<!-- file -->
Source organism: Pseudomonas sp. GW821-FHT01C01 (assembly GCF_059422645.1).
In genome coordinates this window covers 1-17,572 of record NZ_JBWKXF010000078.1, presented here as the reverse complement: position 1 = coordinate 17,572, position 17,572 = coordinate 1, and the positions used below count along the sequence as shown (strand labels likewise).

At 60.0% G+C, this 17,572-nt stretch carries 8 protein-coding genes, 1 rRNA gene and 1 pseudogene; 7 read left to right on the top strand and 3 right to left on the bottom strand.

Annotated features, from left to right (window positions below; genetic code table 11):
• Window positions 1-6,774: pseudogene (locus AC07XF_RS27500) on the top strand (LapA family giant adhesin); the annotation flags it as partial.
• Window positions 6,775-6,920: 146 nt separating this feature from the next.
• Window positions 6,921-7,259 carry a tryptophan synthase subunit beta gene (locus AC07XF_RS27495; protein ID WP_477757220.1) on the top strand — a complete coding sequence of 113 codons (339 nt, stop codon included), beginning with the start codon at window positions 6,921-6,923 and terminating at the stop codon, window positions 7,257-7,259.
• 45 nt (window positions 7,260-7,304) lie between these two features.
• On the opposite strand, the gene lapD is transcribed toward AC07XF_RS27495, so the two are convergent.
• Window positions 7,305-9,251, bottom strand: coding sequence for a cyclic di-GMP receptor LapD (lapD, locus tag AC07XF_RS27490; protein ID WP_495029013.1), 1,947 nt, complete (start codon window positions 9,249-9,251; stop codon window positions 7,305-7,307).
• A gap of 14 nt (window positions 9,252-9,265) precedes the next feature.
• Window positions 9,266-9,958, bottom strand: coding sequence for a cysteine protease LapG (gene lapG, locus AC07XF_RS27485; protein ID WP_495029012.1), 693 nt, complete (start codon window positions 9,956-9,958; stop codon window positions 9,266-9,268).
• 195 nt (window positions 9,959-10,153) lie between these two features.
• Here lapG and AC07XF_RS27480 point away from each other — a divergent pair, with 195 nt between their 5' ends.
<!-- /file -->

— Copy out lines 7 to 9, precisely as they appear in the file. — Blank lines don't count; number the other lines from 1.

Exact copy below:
• Window positions 6,921-7,259 carry a tryptophan synthase subunit beta gene (locus AC07XF_RS27495; protein ID WP_477757220.1) on the top strand — a complete coding sequence of 113 codons (339 nt, stop codon included), beginning with the start codon at window positions 6,921-6,923 and terminating at the stop codon, window positions 7,257-7,259.
• 45 nt (window positions 7,260-7,304) lie between these two features.
• On the opposite strand, the gene lapD is transcribed toward AC07XF_RS27495, so the two are convergent.